T. Rex Had Strongest Bite of All Land Animals

February 28, 2012 Updated: October 1, 2015
Epoch Times Photo
A Tyrannosaurus rex skeleton at the American Museum of Natural History. (J.M. Luijt/Wikimedia Commons)

As an adult, Tyrannosaurus rex had the most powerful bite of all terrestrial animals, living or extinct, according to a new study from the UK.

Based on previous research, the force of the T. rex bite weighed in at 8,000 to 13,400 Newtons (a Newton is the amount of net force needed to make one kg of mass accelerate at one meter per second squared), but scientists believed it could be stronger as some individuals were heavier than 6,000 kg.

Now, a team of scientists in England have used computer models to recreate the dinosaur’s jaw muscles with a range of values because it is unknown exactly what its musculature was like.

“The power of the T. rex jaw has been a much debated topic over the years,” said study co-author Karl Bates at the University of Liverpool in a press release.

“Scientists only have the skeleton to work with, as muscle does not survive with the fossil, so we often have to rely on statistical analysis or qualitative comparisons to living animals, which differ greatly in size and shape from the giant enigmatic dinosaurs like T. rex.”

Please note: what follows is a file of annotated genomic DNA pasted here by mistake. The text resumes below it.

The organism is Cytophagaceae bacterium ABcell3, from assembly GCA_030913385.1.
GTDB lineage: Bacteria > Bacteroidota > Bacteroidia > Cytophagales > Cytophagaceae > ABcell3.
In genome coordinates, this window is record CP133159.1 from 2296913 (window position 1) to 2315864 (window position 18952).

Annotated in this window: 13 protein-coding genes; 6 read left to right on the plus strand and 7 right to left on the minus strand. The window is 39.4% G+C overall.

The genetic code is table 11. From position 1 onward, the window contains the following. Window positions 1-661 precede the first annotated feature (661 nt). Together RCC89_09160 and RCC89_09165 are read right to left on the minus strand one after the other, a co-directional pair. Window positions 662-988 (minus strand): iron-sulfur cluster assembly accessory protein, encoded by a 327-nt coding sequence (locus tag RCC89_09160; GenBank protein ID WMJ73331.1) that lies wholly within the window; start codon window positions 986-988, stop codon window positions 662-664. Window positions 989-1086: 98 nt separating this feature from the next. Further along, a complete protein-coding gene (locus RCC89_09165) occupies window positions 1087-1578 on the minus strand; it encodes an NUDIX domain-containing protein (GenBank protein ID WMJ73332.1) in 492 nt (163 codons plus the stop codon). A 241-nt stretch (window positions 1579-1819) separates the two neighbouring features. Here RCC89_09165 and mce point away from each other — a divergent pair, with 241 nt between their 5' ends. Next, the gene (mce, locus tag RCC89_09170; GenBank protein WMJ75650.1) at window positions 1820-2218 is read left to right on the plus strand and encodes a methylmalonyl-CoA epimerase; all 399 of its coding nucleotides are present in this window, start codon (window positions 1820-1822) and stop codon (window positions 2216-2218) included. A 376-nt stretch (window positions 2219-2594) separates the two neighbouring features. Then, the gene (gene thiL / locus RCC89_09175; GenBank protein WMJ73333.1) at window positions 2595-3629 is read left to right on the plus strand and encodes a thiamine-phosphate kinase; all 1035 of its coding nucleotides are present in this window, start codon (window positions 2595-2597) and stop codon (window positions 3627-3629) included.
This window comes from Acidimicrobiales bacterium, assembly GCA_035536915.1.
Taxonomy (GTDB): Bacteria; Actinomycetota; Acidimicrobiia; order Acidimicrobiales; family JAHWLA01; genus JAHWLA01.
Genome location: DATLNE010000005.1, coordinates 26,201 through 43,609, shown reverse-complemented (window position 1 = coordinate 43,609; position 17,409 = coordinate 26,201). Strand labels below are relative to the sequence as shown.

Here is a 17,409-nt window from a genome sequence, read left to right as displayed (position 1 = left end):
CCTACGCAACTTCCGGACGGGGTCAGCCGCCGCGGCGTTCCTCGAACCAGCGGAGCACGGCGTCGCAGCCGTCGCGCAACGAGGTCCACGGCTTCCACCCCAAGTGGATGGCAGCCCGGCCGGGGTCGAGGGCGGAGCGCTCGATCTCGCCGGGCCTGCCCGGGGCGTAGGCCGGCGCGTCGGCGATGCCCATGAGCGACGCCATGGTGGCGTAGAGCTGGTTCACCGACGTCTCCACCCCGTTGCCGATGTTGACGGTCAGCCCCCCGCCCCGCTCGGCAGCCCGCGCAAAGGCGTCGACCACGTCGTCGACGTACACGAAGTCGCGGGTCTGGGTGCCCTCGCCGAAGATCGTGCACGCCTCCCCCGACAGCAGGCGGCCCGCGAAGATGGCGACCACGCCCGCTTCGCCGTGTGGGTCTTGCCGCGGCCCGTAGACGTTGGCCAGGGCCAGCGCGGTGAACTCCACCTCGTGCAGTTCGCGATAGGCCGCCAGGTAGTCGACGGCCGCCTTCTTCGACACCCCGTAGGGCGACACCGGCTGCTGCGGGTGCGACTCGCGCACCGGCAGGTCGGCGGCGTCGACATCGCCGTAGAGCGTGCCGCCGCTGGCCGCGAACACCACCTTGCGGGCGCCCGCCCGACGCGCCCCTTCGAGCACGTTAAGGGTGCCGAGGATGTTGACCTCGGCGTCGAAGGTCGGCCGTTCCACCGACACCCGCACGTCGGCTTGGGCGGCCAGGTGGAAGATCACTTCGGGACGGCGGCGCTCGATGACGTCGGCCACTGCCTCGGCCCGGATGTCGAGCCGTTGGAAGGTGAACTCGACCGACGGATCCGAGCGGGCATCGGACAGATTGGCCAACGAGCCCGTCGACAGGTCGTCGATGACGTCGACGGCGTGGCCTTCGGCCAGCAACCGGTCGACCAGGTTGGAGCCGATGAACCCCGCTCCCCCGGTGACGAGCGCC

The researchers compared T. rex’s bite performance with those of smaller species, such as an alligator and a human, all scaled up to the same size. They determined that each bite force increased with size, but not to the extent of T. rex’s, which was estimated to be between about 20,000 and 57,000 Newtons.

Interestingly, the bite of a scaled up juvenile T. rex was used in the analysis, but found to be much weaker, suggesting the dinosaur’s feeding behavior changed as it matured.

“Our results show that the T. rex had an extremely powerful bite, making it one of the most dangerous predators to have roamed our planet,” Bates concluded. “Its unique musculoskeletal system will continue to fascinate scientists for years to come.”

The findings were published in Biology Letters on Feb. 28.